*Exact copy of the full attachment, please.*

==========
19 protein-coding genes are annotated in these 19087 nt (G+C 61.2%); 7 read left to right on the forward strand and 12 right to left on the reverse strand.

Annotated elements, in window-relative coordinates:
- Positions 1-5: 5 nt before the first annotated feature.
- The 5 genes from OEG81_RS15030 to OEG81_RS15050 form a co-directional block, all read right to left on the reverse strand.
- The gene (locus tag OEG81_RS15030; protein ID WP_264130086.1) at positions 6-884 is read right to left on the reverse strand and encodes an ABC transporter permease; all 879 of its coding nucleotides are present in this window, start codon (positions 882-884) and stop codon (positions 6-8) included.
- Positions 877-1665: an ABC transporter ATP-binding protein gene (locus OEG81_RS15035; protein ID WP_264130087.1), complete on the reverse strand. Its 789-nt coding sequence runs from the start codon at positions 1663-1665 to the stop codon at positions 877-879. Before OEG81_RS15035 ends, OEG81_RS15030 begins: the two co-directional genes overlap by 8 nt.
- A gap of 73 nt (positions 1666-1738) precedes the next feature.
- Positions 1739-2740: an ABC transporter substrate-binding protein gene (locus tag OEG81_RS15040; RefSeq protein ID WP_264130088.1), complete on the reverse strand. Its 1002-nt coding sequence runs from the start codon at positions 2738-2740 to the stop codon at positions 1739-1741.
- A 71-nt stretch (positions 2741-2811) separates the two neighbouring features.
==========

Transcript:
19 protein-coding genes are annotated in these 19087 nt (G+C 61.2%); 7 read left to right on the forward strand and 12 right to left on the reverse strand.

Annotated elements, in window-relative coordinates:
- Positions 1-5: 5 nt before the first annotated feature.
- The 5 genes from OEG81_RS15030 to OEG81_RS15050 form a co-directional block, all read right to left on the reverse strand.
- The gene (locus tag OEG81_RS15030; protein ID WP_264130086.1) at positions 6-884 is read right to left on the reverse strand and encodes an ABC transporter permease; all 879 of its coding nucleotides are present in this window, start codon (positions 882-884) and stop codon (positions 6-8) included.
- Positions 877-1665: an ABC transporter ATP-binding protein gene (locus OEG81_RS15035; protein ID WP_264130087.1), complete on the reverse strand. Its 789-nt coding sequence runs from the start codon at positions 1663-1665 to the stop codon at positions 877-879. Before OEG81_RS15035 ends, OEG81_RS15030 begins: the two co-directional genes overlap by 8 nt.
- A gap of 73 nt (positions 1666-1738) precedes the next feature.
- Positions 1739-2740: an ABC transporter substrate-binding protein gene (locus tag OEG81_RS15040; RefSeq protein ID WP_264130088.1), complete on the reverse strand. Its 1002-nt coding sequence runs from the start codon at positions 2738-2740 to the stop codon at positions 1739-1741.
- A 71-nt stretch (positions 2741-2811) separates the two neighbouring features.